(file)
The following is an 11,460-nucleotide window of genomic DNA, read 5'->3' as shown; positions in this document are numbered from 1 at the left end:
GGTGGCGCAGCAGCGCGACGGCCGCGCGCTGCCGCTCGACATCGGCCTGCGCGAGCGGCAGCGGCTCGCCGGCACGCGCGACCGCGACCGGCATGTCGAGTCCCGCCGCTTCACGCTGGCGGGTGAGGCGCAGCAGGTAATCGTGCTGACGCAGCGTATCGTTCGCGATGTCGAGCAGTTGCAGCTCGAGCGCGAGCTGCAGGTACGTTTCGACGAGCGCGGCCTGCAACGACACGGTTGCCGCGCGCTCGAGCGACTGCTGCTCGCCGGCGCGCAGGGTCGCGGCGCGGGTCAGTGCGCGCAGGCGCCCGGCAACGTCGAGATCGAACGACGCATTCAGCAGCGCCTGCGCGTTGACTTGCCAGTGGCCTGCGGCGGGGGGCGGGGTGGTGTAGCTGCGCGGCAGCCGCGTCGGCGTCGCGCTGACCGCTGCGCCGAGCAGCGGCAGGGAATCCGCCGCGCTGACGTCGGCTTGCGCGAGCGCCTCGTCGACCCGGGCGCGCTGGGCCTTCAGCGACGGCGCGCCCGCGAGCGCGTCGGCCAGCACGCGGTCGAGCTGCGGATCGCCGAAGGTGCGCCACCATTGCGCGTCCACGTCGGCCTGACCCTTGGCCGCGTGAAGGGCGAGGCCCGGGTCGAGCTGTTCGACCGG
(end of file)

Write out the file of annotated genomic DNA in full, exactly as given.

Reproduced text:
The following is an 11,460-nucleotide window of genomic DNA, read 5'->3' as shown; positions in this document are numbered from 1 at the left end:
GGTGGCGCAGCAGCGCGACGGCCGCGCGCTGCCGCTCGACATCGGCCTGCGCGAGCGGCAGCGGCTCGCCGGCACGCGCGACCGCGACCGGCATGTCGAGTCCCGCCGCTTCACGCTGGCGGGTGAGGCGCAGCAGGTAATCGTGCTGACGCAGCGTATCGTTCGCGATGTCGAGCAGTTGCAGCTCGAGCGCGAGCTGCAGGTACGTTTCGACGAGCGCGGCCTGCAACGACACGGTTGCCGCGCGCTCGAGCGACTGCTGCTCGCCGGCGCGCAGGGTCGCGGCGCGGGTCAGTGCGCGCAGGCGCCCGGCAACGTCGAGATCGAACGACGCATTCAGCAGCGCCTGCGCGTTGACTTGCCAGTGGCCTGCGGCGGGGGGCGGGGTGGTGTAGCTGCGCGGCAGCCGCGTCGGCGTCGCGCTGACCGCTGCGCCGAGCAGCGGCAGGGAATCCGCCGCGCTGACGTCGGCTTGCGCGAGCGCCTCGTCGACCCGGGCGCGCTGGGCCTTCAGCGACGGCGCGCCCGCGAGCGCGTCGGCCAGCACGCGGTCGAGCTGCGGATCGCCGAAGGTGCGCCACCATTGCGCGTCCACGTCGGCCTGACCCTTGGCCGCGTGAAGGGCGAGGCCCGGGTCGAGCTGTTCGACCGG